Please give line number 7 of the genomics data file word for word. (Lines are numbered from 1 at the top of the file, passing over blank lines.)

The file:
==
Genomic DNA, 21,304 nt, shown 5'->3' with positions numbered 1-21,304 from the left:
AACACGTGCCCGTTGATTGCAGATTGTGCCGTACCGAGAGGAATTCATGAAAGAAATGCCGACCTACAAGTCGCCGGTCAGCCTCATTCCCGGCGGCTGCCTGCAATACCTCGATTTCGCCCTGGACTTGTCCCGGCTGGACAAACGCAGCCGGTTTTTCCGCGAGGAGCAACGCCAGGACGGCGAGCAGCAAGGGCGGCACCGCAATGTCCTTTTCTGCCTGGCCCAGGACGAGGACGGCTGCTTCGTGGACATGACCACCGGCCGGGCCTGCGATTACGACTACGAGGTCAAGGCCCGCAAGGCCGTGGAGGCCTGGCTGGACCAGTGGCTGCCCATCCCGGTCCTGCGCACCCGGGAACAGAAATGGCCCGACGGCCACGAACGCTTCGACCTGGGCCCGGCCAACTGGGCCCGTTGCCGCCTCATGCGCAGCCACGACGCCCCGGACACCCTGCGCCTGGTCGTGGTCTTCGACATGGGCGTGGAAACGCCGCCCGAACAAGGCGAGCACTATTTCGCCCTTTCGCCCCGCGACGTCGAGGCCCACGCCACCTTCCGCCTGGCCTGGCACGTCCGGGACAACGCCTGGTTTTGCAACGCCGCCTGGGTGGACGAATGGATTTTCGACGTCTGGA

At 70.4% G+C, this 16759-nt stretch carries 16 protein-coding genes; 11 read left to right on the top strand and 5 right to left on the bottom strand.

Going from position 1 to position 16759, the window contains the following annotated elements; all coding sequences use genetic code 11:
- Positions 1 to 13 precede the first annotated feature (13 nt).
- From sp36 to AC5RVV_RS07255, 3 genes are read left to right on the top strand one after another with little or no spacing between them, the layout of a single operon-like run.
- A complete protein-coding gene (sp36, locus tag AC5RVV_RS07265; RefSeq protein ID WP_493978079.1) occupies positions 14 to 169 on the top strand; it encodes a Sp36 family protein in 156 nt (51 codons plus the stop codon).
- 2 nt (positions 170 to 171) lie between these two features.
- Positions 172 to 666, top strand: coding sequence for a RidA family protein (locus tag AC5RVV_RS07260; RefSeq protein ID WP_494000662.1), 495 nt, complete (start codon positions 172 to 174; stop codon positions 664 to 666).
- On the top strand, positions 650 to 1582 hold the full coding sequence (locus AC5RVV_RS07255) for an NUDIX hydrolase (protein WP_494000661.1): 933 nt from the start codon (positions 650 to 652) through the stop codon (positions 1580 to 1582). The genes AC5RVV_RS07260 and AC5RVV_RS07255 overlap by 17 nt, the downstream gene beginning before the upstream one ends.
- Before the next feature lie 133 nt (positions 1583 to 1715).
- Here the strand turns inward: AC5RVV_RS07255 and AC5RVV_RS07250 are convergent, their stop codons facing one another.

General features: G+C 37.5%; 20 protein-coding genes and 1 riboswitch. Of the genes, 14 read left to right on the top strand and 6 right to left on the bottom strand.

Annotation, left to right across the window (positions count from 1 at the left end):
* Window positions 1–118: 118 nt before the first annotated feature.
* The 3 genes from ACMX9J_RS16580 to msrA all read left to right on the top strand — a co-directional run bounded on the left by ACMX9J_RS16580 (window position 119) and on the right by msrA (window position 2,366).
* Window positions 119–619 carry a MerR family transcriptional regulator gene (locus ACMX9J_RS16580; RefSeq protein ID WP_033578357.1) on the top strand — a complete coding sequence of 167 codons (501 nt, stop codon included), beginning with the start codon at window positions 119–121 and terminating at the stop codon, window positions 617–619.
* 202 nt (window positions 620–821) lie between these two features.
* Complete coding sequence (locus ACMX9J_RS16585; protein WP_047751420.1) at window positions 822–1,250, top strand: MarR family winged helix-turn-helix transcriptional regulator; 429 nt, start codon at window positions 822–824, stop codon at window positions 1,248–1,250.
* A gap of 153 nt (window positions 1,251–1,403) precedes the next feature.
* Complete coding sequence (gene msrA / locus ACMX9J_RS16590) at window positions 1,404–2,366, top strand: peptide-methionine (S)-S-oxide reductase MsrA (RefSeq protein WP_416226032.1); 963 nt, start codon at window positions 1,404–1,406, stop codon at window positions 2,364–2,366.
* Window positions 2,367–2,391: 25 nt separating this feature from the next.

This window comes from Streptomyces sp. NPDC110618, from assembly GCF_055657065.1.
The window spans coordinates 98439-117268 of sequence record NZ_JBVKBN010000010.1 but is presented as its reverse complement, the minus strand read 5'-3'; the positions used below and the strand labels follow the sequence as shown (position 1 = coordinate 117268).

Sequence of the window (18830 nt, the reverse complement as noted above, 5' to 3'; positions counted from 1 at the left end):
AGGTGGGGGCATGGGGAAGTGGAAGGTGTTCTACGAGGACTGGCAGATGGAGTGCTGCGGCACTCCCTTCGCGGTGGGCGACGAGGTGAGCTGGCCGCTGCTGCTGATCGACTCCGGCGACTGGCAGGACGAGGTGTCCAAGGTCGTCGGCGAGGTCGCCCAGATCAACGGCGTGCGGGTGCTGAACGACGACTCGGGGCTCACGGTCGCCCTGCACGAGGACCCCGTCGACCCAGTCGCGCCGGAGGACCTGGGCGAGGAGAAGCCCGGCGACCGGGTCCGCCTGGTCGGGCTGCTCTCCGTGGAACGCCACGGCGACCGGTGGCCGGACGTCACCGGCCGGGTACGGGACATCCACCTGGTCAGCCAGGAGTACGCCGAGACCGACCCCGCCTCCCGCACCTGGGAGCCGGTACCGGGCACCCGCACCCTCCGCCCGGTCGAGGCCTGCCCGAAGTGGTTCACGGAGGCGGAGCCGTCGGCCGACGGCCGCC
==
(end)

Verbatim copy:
- A complete protein-coding gene (sp36, locus tag AC5RVV_RS07265; RefSeq protein ID WP_493978079.1) occupies positions 14 to 169 on the top strand; it encodes a Sp36 family protein in 156 nt (51 codons plus the stop codon).